Grass grown outside of its preferred soil pH range can suffer from numerous health problems. Nutrients are not available for grass when the soil is too acidic or alkaline. Grass cannot produce chlorophyll in alkaline soil. Its root system can be burnt up in acidic soil. Knowing the best soil pH range of your grass can help ensure a healthy lawn.
The best soil pH range for grass is between 6.0 to 7.0, according to the University of Missouri. This range is pretty general because all grass types have their own specific preferred pH range. For example, St. Augustine grass can be grown between 5.0 to 7.5, according to Texas A&M University. Some gardeners get lucky and their existing soil is within the correct pH range. However, it is important to check the range annually or before planting to prevent unhealthy grass.
Improper Soil pH Range
Soil cannot absorb nitrogen, phosphorous and potassium when it is grown outside of its pH range. Lack of nutrients can cause thinning grass, fungal diseases or stress to the plant. Soil that is too alkaline can cause grass blades to turn yellow. This yellowing is caused from lack of iron or a condition caused by chlorosis. Gardeners may see new shorter grass growth turn yellow before older grass blades. When the soil is too alkaline, the grass cannot produce the chlorophyll it needs for green grass blades. Furthermore, soil that is too acidic can burn up the root systems and prevent grass from establishing.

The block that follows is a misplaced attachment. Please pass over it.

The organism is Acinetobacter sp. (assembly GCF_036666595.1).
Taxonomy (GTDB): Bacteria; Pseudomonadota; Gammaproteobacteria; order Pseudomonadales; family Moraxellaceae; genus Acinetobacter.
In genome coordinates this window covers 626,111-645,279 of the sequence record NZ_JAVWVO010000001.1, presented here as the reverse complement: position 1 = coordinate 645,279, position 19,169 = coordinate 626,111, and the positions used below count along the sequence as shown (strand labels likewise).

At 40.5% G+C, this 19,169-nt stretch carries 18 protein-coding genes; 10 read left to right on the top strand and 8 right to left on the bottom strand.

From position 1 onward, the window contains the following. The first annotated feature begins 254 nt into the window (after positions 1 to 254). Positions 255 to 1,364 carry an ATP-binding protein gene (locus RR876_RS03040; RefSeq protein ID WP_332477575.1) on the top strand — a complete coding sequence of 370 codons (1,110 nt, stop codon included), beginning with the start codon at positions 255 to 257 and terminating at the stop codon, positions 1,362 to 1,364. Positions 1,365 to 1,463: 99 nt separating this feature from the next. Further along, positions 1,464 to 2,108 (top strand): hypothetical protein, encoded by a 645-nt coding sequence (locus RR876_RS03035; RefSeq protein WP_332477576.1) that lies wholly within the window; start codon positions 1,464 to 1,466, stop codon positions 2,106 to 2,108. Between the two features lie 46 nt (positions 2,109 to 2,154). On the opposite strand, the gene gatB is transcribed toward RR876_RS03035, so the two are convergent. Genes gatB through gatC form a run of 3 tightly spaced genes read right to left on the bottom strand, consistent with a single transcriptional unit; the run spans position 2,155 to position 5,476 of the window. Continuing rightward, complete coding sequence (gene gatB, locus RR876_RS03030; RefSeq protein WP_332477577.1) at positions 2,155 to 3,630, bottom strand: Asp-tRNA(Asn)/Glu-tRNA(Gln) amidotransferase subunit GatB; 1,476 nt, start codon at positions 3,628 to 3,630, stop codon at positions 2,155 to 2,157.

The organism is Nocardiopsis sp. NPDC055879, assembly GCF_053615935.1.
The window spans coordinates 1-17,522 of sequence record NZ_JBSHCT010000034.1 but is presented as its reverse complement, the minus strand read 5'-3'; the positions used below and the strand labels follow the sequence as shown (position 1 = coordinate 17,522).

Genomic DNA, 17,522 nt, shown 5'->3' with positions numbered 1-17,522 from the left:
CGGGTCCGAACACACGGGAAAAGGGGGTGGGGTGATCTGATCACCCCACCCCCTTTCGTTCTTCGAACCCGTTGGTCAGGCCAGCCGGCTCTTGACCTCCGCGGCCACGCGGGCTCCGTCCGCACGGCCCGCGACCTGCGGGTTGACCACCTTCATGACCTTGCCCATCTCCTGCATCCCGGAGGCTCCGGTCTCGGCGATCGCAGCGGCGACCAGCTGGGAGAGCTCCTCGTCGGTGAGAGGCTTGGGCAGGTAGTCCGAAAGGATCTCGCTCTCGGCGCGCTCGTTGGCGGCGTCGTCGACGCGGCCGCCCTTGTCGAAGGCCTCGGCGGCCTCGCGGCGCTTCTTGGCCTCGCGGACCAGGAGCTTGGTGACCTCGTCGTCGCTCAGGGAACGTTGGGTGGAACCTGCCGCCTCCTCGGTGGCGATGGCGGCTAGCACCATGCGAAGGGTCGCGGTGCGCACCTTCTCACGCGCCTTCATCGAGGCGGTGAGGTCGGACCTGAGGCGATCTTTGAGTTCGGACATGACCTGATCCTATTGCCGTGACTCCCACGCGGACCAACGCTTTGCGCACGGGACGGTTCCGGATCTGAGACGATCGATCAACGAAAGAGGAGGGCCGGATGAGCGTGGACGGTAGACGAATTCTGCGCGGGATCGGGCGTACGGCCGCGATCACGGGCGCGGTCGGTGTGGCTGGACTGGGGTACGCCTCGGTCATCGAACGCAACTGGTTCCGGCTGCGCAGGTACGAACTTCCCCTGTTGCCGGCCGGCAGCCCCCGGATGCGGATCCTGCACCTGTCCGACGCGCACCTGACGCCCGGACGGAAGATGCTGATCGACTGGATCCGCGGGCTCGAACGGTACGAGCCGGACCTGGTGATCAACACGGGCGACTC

To get a full soil analysis, gardeners should collect soil to send to their local cooperative extension. Cooperative extensions will test the soil and mail back the pH results and soil amendment recommendations. Gardeners can conduct their own soil pH test. Soil pH tests are available at local gardening centers. Dig a 6 inch hole to collect your soil sample. Make sure that the soil is dried out or it could alter the soil pH test.
Acidic soil can be amended by liming the lawn. Gardeners can spread ground limestone across their lawn to raise their pH range. Avoid using more than 100 pounds of limestone per 1,000 square feet of lawn area to prevent burning the lawn, as recommended by Purdue University. Gardeners with alkaline soil must increase their fertilizer application rate by 25 percent to make up for the lost nutrients, according to Purdue University. Use a fertilizer that contains nitrogen, phosphorous and potassium.
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